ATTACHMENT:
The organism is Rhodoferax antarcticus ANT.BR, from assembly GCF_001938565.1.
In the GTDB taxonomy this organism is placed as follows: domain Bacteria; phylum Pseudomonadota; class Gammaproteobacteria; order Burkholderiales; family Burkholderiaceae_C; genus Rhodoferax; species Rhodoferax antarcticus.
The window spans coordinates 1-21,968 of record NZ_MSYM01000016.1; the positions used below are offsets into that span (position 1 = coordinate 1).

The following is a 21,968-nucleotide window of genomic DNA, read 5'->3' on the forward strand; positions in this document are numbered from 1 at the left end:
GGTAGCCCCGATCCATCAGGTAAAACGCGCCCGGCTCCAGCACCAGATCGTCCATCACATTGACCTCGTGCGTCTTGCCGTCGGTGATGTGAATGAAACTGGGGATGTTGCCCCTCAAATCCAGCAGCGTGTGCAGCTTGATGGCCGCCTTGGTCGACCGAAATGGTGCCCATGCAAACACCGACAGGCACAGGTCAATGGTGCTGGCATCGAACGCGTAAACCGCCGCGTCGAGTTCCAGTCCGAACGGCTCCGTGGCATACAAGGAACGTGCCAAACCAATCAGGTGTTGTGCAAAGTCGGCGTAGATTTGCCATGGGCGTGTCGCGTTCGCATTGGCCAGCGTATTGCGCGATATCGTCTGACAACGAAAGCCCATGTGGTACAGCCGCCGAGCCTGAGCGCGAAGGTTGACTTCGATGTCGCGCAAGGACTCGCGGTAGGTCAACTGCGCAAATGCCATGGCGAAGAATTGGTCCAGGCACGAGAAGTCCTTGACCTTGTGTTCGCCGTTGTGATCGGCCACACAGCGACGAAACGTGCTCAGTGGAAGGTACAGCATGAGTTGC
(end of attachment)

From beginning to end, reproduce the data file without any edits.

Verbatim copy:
The organism is Rhodoferax antarcticus ANT.BR, from assembly GCF_001938565.1.
In the GTDB taxonomy this organism is placed as follows: domain Bacteria; phylum Pseudomonadota; class Gammaproteobacteria; order Burkholderiales; family Burkholderiaceae_C; genus Rhodoferax; species Rhodoferax antarcticus.
The window spans coordinates 1-21,968 of record NZ_MSYM01000016.1; the positions used below are offsets into that span (position 1 = coordinate 1).

The following is a 21,968-nucleotide window of genomic DNA, read 5'->3' on the forward strand; positions in this document are numbered from 1 at the left end:
GGTAGCCCCGATCCATCAGGTAAAACGCGCCCGGCTCCAGCACCAGATCGTCCATCACATTGACCTCGTGCGTCTTGCCGTCGGTGATGTGAATGAAACTGGGGATGTTGCCCCTCAAATCCAGCAGCGTGTGCAGCTTGATGGCCGCCTTGGTCGACCGAAATGGTGCCCATGCAAACACCGACAGGCACAGGTCAATGGTGCTGGCATCGAACGCGTAAACCGCCGCGTCGAGTTCCAGTCCGAACGGCTCCGTGGCATACAAGGAACGTGCCAAACCAATCAGGTGTTGTGCAAAGTCGGCGTAGATTTGCCATGGGCGTGTCGCGTTCGCATTGGCCAGCGTATTGCGCGATATCGTCTGACAACGAAAGCCCATGTGGTACAGCCGCCGAGCCTGAGCGCGAAGGTTGACTTCGATGTCGCGCAAGGACTCGCGGTAGGTCAACTGCGCAAATGCCATGGCGAAGAATTGGTCCAGGCACGAGAAGTCCTTGACCTTGTGTTCGCCGTTGTGATCGGCCACACAGCGACGAAACGTGCTCAGTGGAAGGTACAGCATGAGTTGC